An Explication on the Use of 'Explicit' and 'Implicit'
What to Know
Explicit describes something that is very clear and without vagueness or ambiguity. Implicit often functions as the opposite, referring to something that is understood, but not described clearly or directly, and often using implication or assumption. To help remember, explicit things are explained, implicit things are implied.
Truitt was sent home from the hospital on March 19 without knowing her test results. She had implicit instructions to stay at home for 14 days, regardless of the test results.
— The Valley Times-News (Lanett, Alabama), 31 Mar. 2020
I asked a few friends if they had ever watched the film, or if they had heard about the claims that the film made. Most of their immediate reactions were something along the lines of, "You're watching a vegan propaganda film and taking to heart the facts given without further research?" My response was no. First and foremost, that is an explicit assumption, and second, the reason I was even asking around was to get a broader perspective.
— Upbeat (Lamar University), 6 Dec. 2017
For founders like Neumann, the new money offered an opportunity—or an imperative—to double down on unproven and money-losing business models on the theory they would suddenly turn profitable once all competitors had been forced by their own losses to throw in the towel. "The explicit assumption is if you get enough growth, it doesn't matter how much you lose," [Roger] McNamee says. "That clearly was the way both WeWork and Uber have been run."
— The Los Angeles Times, 25 Sept. 2019
To be explicitly clear, explicit and implicit are different words and, in some contexts, they are truly true antonyms. Explicit denotes being very clear and complete without vagueness, implication, or ambiguity. When something is said to be explicit, there is no question as to what is being expressed or conveyed—nothing is implied or assumed.
The students were given explicit instructions on how to record their test answers.
Changes to the property cannot be done without the landlord's explicit consent.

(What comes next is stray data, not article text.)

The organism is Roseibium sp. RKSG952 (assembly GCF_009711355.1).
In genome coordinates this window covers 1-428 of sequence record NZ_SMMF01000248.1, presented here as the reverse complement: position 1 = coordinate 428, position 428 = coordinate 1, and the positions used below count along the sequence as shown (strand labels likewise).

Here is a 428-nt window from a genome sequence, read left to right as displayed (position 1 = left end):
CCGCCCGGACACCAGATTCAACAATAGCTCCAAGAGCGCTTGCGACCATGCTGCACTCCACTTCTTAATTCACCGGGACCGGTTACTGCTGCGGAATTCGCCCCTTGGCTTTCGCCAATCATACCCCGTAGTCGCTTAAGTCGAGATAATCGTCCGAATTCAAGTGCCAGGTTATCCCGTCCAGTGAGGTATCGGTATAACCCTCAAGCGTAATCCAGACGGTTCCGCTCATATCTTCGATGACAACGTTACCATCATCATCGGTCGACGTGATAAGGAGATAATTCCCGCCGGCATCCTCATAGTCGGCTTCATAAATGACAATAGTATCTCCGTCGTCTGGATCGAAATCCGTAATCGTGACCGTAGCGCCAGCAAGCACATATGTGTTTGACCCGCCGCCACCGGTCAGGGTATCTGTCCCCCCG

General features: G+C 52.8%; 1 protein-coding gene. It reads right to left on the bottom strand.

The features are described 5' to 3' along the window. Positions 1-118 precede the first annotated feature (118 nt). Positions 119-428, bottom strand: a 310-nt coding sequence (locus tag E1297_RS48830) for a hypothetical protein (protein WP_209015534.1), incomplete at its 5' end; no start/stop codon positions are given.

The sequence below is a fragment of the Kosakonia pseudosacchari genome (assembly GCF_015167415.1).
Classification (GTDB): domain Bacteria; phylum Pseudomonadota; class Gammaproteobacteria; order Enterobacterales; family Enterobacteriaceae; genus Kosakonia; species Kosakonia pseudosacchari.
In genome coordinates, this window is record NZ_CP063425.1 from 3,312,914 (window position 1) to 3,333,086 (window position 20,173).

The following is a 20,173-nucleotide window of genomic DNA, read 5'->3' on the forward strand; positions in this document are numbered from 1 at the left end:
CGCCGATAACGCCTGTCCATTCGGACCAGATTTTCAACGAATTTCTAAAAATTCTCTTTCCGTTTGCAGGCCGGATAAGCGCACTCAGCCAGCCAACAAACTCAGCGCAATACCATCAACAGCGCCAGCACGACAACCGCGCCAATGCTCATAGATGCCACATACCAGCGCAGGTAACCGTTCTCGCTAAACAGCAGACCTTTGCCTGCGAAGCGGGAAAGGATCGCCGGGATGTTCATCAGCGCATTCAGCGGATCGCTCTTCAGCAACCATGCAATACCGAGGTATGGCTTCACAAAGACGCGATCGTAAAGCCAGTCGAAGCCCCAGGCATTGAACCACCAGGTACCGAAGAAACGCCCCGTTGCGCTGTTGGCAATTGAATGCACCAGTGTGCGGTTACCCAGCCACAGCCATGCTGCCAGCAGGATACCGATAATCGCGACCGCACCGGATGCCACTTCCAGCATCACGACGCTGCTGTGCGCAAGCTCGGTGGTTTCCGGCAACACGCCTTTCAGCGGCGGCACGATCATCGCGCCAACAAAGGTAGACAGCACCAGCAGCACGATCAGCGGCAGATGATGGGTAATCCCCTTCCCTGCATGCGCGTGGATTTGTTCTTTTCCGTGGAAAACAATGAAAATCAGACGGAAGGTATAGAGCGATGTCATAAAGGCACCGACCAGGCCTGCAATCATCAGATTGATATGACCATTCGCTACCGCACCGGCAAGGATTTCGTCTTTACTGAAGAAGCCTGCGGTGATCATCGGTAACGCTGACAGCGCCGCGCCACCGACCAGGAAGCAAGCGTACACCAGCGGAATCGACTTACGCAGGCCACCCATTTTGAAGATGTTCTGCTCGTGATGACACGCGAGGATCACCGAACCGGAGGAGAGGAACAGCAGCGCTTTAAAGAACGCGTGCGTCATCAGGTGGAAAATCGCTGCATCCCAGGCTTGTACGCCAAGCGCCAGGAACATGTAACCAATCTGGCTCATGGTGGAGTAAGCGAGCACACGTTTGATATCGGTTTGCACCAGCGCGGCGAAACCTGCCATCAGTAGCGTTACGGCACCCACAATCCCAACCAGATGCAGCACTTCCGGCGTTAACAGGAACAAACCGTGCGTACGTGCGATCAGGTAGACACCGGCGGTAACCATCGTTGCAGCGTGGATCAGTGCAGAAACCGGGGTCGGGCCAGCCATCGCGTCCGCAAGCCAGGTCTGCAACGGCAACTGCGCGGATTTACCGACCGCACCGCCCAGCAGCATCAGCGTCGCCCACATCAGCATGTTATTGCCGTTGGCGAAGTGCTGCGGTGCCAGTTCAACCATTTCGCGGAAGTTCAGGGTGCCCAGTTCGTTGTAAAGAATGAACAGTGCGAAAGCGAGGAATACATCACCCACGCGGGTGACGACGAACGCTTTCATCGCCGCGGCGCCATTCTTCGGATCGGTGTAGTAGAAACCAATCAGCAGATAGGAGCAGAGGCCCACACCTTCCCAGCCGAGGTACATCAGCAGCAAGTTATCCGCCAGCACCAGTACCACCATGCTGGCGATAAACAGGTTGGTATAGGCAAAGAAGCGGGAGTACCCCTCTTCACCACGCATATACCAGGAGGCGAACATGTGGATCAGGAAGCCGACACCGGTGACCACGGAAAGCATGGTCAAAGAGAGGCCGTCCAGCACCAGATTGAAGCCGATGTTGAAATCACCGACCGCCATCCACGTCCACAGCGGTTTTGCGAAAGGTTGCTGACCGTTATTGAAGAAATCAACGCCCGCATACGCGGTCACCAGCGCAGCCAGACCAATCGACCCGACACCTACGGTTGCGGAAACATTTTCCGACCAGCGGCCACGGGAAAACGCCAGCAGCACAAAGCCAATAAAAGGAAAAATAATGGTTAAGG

The law is very explicit about how these measures should be enacted.
Implicit, on the other hand, denotes that something is understood although not clearly or directly expressed or conveyed—there is implication, assumption, or question. It often precedes a preposition, usually in and less frequently from, with, or within.
The genre of the restaurant cookbook is both large and varied, but the common denominator that underlies the majority of its titles is the implicit promise that you, too, can reproduce a chef's work in the confines of your home kitchen. Most of the time, this promise is patently false. But there are a number of notable exceptions, signature dishes that really can be made by home cooks with a command of basic kitchen techniques, as well as access to both adequate time and fairly common pantry staples.
— Rebecca Flint Marx, Eater, 18 June 2020
An idea that's implicit in “Taste the Nation” is that the more we know about the cultural history of our food, the more that leads to cultural openness.
— Padma Lakshmi, quoted in The New York Times, 3 Aug. 2020
Implicit within the call for compassion is the need for collaboration—the recognition that the problems we face are too big to be solved alone.
— Anne Kingston, Maclean's, 19 June 2019
Other Meanings of 'Explicit' and 'Implicit'
Explicit and implicit also have distinct meanings unconnected to their antonymy. Explicit is used to describe such things as writing, lyrics, photography, or film that express or depict openly offensive or vulgar nudity, violence, or sexuality, or it can indicate an act or behavior that is queasily graphic or leaves nothing to implication or the imagination (e.g., "scenes of explicit violence and drug use"). Another sense of implicit is "not affected by doubt," a meaning shared by words like absolute and complete, as in "implicit confidence," and, in a sense, explicit (which connotes clarity and openness).
Basketball officiating requires an explicit trust that the men or women in the striped shirts will make the right call every time.
— Anthony Salamone, The Express-Times (Easton, Pennsylvania), 3 Jan. 2019
"There is an implicit trust that each of my teammates share as we navigate a season during this pandemic, and I broke that trust. In Chicago, I made the mistake of violating the protocols but the biggest mistake of all was not immediately coming clean to my teammates. I owe them better. I now realize that by even exposing myself to just one person more than necessary, I am putting myself, my teammates, the guys I compete against, the umpires, the staff, the Indians organization as well as the Game that I love at risk."
— Mike Clevinger, quoted in Sports Illustrated, 11 Aug. 2020
Implicit can also describe something that is inherent or inextricably connected with another but not immediately manifest—for example, bugs are "implicit" in new computer applications.
The implicit source of confusion with explicit and implicit is their shared Latin root, plicare, meaning "to fold," which gives them the same anglicized ending "-plicit." But one simply needs to look to their beginnings, their prefixes—respectively, ex-, meaning "out," and im-, "in, within"—to decipher their distinct meanings. Explicit can be interrupted as "to unfold" or "to lay out" (in other words, "to explain") and implicit can be translated as "to fold in," implying covering or containing (meaning) within.
True, the words have the same root and syllable count and are applied in similar contexts, but they are explicitly different in spelling and meaning. When in doubt, look to the prefixes: if you are describing something that is clearly explained or expressed, the word to use is explicit; if you are describing something that is implied, implicit is the word.